The analyst should now load the digital titrator with a KOH-filled syringe and purge any air from the syringe and J-tube. For convenience the titrator is supported with a 3-prong clamp and holder [13] on a stand base [14] (Figure 3). Zero the titrator counter dial, immerse the J-tube in the solvent and begin swirling the solution. Use of a white background behind the flask will aid in seeing the green/brown endpoint.

I have developed a “triple endpoint” technique whereby the titration is completed in three stages. At first, the titrant is added quickly until the endpoint is met - the first absence of orange. I remove the J-tube from the solution and add one drop from the titrator. I then weigh-out the next sample. During this delay, the solution again becomes bright orange. Now, I titrate to a second color change and add one drop.

I dilute the next sample, add indicator and swirl it. Finally, I slowly titrate the original sample to a green/brown (no orange) endpoint, read the counter dial and add slightly more titrant to verify no further color change. The color must persist for at least 15 seconds to be called the endpoint. I then record the value of the third endpoint, zero the counter and proceed with the next titration. Consistency will lead to very accurate, repeatable TAN determinations.

What about Total Base Numbers? Crankcase oils require the “alter ego” analysis of the TAN analysis - the TBN. Essentially, we start with a base solution and neutralize it with an acidic titrant. Motor oils contain alkaline (or base) additives to counteract acids from combustion gases, metal oxides and oxidation by-products.

The normal interaction of these acids with the lubricant expends the protective reserve alkalinity. By trending changes in the TBN, we can determine when the lubricant should be removed from service. The only change in the analysis method is to fill a standby digital titrator syringe with standardized 0.1 N alcoholic Hydrochloric acid (HCl) solution [15]. The green/brown-colored oil solution is neutralized with the acidic titrant to an orange-colored endpoint.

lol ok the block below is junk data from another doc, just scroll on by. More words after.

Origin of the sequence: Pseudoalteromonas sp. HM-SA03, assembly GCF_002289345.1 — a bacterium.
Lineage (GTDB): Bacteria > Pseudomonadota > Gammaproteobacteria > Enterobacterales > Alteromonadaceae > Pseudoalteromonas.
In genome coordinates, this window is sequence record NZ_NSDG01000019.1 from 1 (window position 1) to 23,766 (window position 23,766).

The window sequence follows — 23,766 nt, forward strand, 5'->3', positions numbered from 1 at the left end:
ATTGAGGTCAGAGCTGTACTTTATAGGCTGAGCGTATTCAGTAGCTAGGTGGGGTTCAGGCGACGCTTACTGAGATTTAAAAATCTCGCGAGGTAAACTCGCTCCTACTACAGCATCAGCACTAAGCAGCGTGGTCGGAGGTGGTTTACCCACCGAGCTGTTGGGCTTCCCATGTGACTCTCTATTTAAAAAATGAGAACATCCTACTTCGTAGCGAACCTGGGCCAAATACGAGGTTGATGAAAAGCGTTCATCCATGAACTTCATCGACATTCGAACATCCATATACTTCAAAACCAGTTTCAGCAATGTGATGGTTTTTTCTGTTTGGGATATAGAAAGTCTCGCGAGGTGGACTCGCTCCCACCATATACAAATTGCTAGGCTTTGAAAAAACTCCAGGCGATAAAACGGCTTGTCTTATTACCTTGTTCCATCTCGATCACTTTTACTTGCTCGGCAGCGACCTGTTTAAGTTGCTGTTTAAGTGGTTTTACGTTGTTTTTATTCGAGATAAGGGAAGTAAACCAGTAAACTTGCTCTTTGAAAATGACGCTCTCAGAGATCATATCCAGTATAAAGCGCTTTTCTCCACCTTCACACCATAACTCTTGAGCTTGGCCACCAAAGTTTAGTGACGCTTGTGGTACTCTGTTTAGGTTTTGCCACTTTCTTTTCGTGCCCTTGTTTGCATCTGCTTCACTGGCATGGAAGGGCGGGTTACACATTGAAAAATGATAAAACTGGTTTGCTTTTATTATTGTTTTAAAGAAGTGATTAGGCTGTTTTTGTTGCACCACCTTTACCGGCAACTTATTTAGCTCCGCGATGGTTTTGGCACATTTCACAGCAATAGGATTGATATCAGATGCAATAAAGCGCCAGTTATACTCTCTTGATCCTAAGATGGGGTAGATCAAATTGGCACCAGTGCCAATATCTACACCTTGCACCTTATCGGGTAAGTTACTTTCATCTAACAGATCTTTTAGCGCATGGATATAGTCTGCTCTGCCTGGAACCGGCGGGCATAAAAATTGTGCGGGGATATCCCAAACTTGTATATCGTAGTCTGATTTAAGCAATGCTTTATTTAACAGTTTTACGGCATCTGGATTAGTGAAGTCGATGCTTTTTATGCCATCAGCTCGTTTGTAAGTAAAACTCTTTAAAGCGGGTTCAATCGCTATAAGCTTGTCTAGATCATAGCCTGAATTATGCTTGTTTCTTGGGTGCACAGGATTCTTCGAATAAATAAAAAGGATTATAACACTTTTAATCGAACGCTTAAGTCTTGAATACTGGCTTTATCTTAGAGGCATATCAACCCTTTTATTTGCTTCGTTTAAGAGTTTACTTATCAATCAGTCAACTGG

When the titration is complete, I use a programmable calculator [16] to determine either the TAN or TBN value (Figure 4). Both are reported as “milligrams of KOH per gram of oil”, per ASTM, in order to keep the acid number and base number scales in parity. Some labs use a chart that specifies a certain weight of oil, a delivered volume of titrant and a pre-calculated final result.

I prefer to calculate the result for whatever weight and volume was used in the analysis. This reduces analytical errors and analyst intervention. For the longest time I did the six-step calculation manually. Finally, I “discovered” programmable calculators, which are available for about $30 to $50. They are easy to program, efficient to use and prevent computational errors.

The greatest benefit of this titration method is that it is field portable (Figure 5). The sturdy digital titrator is designed to be handheld and effortlessly dispenses 0.00625 ml of titrant with a stroke of the thumb (Figure 6). That’s 1/160 of a milliliter with the titrator compared to 1/20 of a milliliter with a fragile glass burette. Samples can be accurately weighed to within 0.1 g with a portable, battery-powered, pocket balance [17] (Figure 7). This type of balance will cost about $150 to $250 depending on the capacity.

Polycarbonate flasks [18] prevent reaction vessel breakage in the field while allowing visibility for endpoint colors. After the analysis, the screw cap flasks contain the solvent waste for disposal at a later time. Use of a programmable calculator will again greatly reduce errors and fatigue (Figure 8). An analyst or an operator can accurately and quickly evaluate the acid content of a lubricant while in the plant.

There you have it - a simple, very accurate and inexpensive means of obtaining Total Acid Number values in the lab or in the plant. Coupled with a falling ball viscometer and a wear particle patch test, a sharp analyst could accurately evaluate lubricant and equipment conditions anywhere, anytime.